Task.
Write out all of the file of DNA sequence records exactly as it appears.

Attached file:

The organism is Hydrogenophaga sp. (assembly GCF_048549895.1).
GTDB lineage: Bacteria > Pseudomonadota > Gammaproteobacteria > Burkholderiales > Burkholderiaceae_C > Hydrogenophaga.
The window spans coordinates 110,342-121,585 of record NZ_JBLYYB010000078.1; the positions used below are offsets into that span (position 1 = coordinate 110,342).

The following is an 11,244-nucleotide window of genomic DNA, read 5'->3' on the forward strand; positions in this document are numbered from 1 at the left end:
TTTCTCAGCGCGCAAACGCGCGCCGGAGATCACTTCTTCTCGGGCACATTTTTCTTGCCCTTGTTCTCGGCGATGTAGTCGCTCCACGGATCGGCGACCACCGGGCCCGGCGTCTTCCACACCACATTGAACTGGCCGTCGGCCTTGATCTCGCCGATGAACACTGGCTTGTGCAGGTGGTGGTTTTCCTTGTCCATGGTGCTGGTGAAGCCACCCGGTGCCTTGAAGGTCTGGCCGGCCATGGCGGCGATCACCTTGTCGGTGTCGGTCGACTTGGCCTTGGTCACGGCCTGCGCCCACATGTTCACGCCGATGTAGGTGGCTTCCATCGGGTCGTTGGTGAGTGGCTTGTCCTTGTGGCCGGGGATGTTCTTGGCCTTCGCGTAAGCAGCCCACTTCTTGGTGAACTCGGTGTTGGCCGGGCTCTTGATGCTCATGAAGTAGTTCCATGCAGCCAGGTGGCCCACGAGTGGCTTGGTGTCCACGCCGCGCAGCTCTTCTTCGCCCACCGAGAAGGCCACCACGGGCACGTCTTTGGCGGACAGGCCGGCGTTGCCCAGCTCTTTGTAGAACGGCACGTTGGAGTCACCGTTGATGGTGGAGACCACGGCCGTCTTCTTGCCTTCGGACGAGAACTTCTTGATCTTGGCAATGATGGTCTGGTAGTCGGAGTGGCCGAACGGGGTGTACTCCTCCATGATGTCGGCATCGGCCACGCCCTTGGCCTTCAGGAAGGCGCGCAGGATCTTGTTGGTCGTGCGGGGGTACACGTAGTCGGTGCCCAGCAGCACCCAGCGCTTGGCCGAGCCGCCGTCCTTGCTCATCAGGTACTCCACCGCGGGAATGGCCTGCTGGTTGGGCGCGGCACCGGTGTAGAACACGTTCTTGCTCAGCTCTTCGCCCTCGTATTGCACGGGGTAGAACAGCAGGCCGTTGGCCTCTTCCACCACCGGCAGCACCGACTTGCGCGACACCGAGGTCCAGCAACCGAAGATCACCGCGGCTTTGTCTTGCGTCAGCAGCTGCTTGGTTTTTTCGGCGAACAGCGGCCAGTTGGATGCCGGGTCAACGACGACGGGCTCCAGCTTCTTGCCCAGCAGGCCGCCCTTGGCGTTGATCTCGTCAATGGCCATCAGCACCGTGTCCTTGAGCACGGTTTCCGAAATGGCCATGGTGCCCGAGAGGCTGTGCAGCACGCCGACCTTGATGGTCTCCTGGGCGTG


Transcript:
The organism is Hydrogenophaga sp. (assembly GCF_048549895.1).
GTDB lineage: Bacteria > Pseudomonadota > Gammaproteobacteria > Burkholderiales > Burkholderiaceae_C > Hydrogenophaga.
The window spans coordinates 110,342-121,585 of record NZ_JBLYYB010000078.1; the positions used below are offsets into that span (position 1 = coordinate 110,342).

The following is an 11,244-nucleotide window of genomic DNA, read 5'->3' on the forward strand; positions in this document are numbered from 1 at the left end:
TTTCTCAGCGCGCAAACGCGCGCCGGAGATCACTTCTTCTCGGGCACATTTTTCTTGCCCTTGTTCTCGGCGATGTAGTCGCTCCACGGATCGGCGACCACCGGGCCCGGCGTCTTCCACACCACATTGAACTGGCCGTCGGCCTTGATCTCGCCGATGAACACTGGCTTGTGCAGGTGGTGGTTTTCCTTGTCCATGGTGCTGGTGAAGCCACCCGGTGCCTTGAAGGTCTGGCCGGCCATGGCGGCGATCACCTTGTCGGTGTCGGTCGACTTGGCCTTGGTCACGGCCTGCGCCCACATGTTCACGCCGATGTAGGTGGCTTCCATCGGGTCGTTGGTGAGTGGCTTGTCCTTGTGGCCGGGGATGTTCTTGGCCTTCGCGTAAGCAGCCCACTTCTTGGTGAACTCGGTGTTGGCCGGGCTCTTGATGCTCATGAAGTAGTTCCATGCAGCCAGGTGGCCCACGAGTGGCTTGGTGTCCACGCCGCGCAGCTCTTCTTCGCCCACCGAGAAGGCCACCACGGGCACGTCTTTGGCGGACAGGCCGGCGTTGCCCAGCTCTTTGTAGAACGGCACGTTGGAGTCACCGTTGATGGTGGAGACCACGGCCGTCTTCTTGCCTTCGGACGAGAACTTCTTGATCTTGGCAATGATGGTCTGGTAGTCGGAGTGGCCGAACGGGGTGTACTCCTCCATGATGTCGGCATCGGCCACGCCCTTGGCCTTCAGGAAGGCGCGCAGGATCTTGTTGGTCGTGCGGGGGTACACGTAGTCGGTGCCCAGCAGCACCCAGCGCTTGGCCGAGCCGCCGTCCTTGCTCATCAGGTACTCCACCGCGGGAATGGCCTGCTGGTTGGGCGCGGCACCGGTGTAGAACACGTTCTTGCTCAGCTCTTCGCCCTCGTATTGCACGGGGTAGAACAGCAGGCCGTTGGCCTCTTCCACCACCGGCAGCACCGACTTGCGCGACACCGAGGTCCAGCAACCGAAGATCACCGCGGCTTTGTCTTGCGTCAGCAGCTGCTTGGTTTTTTCGGCGAACAGCGGCCAGTTGGATGCCGGGTCAACGACGACGGGCTCCAGCTTCTTGCCCAGCAGGCCGCCCTTGGCGTTGATCTCGTCAATGGCCATCAGCACCGTGTCCTTGAGCACGGTTTCCGAAATGGCCATGGTGCCCGAGAGGCTGTGCAGCACGCCGACCTTGATGGTCTCCTGGGCGTG